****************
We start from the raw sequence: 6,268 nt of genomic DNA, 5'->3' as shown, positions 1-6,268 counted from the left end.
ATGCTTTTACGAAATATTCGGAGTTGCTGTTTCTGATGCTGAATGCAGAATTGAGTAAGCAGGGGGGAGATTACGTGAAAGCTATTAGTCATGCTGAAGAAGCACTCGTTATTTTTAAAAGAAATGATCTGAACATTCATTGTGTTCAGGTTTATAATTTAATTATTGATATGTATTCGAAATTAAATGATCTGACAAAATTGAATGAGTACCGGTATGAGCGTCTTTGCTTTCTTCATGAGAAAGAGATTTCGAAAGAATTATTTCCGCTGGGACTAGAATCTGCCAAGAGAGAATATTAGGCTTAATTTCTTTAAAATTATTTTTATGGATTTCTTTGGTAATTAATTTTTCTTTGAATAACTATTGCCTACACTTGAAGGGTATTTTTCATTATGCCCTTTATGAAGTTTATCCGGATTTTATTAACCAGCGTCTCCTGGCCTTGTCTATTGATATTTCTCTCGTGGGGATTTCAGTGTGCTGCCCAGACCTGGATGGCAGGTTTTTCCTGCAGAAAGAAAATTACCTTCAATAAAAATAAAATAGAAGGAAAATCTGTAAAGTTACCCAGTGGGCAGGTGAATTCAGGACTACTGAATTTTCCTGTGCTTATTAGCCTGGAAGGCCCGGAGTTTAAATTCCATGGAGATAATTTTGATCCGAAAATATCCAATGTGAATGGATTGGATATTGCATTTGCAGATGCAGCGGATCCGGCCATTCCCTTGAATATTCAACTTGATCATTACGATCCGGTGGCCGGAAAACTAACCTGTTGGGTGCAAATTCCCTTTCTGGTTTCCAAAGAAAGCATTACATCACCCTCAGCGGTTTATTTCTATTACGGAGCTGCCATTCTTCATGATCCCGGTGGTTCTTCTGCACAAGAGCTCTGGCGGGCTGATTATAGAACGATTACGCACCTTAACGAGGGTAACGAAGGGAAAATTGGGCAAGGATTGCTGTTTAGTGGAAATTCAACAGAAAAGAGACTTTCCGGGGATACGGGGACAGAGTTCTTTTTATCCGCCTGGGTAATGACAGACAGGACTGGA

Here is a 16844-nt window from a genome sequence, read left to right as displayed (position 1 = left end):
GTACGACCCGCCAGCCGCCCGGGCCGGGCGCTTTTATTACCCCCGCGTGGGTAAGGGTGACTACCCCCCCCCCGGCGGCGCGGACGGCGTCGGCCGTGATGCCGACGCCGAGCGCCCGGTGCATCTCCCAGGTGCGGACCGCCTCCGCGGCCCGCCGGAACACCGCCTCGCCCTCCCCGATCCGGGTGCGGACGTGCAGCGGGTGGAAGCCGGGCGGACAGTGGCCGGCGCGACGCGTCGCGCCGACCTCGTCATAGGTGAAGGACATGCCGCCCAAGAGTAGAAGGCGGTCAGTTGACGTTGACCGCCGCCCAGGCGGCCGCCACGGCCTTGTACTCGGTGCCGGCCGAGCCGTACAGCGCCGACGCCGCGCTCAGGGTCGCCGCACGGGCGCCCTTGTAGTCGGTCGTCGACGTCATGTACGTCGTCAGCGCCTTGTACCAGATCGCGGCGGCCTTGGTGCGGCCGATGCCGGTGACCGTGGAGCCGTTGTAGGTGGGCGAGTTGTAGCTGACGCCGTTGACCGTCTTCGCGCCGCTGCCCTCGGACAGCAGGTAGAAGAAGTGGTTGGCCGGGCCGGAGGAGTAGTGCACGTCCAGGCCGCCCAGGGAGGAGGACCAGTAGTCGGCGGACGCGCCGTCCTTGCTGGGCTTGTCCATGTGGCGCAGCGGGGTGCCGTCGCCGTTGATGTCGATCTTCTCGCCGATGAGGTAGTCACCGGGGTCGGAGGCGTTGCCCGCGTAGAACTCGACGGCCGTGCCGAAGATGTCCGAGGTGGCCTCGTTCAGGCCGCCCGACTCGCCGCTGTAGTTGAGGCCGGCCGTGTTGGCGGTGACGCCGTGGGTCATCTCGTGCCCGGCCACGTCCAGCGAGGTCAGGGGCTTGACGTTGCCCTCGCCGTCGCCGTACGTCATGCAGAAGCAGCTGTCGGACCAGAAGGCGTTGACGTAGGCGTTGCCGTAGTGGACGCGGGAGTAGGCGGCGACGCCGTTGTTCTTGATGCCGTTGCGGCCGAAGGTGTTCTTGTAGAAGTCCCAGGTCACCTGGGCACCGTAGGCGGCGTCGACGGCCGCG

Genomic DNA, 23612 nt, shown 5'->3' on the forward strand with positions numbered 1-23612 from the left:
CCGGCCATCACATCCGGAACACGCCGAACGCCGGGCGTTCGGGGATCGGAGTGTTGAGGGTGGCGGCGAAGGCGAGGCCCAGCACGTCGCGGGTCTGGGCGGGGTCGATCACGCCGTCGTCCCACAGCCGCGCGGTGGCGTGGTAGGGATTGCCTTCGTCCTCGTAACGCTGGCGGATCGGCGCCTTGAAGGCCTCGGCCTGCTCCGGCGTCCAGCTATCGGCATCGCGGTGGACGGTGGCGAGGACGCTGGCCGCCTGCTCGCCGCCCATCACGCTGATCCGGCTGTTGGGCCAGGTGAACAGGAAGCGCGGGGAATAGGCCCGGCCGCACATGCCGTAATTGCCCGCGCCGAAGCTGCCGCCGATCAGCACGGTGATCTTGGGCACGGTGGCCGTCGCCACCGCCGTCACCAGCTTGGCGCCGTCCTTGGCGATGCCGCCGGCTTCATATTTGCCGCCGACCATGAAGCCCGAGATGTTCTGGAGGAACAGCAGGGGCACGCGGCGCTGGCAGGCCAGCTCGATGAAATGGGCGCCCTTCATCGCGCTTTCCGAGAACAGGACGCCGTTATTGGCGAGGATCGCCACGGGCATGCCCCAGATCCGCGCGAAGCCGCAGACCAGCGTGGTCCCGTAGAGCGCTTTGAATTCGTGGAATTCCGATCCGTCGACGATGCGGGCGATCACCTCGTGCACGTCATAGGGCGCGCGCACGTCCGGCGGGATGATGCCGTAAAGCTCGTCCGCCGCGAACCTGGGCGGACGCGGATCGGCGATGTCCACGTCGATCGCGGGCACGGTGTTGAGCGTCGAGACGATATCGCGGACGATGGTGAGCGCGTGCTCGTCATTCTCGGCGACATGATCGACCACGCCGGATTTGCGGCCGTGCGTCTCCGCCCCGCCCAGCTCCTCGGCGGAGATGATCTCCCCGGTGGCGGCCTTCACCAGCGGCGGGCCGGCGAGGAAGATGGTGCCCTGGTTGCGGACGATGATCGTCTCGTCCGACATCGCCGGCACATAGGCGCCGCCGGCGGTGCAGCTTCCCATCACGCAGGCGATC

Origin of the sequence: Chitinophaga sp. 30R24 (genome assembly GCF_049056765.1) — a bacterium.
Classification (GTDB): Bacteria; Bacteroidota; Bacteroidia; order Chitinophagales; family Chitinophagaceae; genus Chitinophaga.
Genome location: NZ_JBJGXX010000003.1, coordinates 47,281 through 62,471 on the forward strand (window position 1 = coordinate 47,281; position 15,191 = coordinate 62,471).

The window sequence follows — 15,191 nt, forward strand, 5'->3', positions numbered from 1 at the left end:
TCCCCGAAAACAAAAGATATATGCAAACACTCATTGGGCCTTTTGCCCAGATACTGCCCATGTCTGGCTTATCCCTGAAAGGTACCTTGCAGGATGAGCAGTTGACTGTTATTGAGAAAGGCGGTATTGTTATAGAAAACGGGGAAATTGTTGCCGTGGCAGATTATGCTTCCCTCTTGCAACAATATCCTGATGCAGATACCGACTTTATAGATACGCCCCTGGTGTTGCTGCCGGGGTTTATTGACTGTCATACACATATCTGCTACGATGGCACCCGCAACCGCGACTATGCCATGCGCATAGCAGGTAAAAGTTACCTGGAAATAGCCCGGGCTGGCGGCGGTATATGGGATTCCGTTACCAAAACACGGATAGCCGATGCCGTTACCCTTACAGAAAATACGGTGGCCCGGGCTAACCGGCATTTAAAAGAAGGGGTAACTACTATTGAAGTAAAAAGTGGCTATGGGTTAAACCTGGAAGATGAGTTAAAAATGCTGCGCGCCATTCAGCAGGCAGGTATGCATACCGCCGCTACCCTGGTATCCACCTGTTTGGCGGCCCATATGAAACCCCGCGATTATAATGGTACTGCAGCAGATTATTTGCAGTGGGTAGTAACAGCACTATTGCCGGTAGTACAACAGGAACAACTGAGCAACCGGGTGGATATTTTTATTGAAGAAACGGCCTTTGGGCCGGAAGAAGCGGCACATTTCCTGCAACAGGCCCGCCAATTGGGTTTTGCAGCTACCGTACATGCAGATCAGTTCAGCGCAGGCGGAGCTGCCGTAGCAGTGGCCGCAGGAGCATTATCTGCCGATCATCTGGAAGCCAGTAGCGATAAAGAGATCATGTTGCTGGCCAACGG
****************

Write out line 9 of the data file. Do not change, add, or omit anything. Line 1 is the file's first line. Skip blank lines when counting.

Genome location: NZ_JBJGXX010000003.1, coordinates 47,281 through 62,471 on the forward strand (window position 1 = coordinate 47,281; position 15,191 = coordinate 62,471).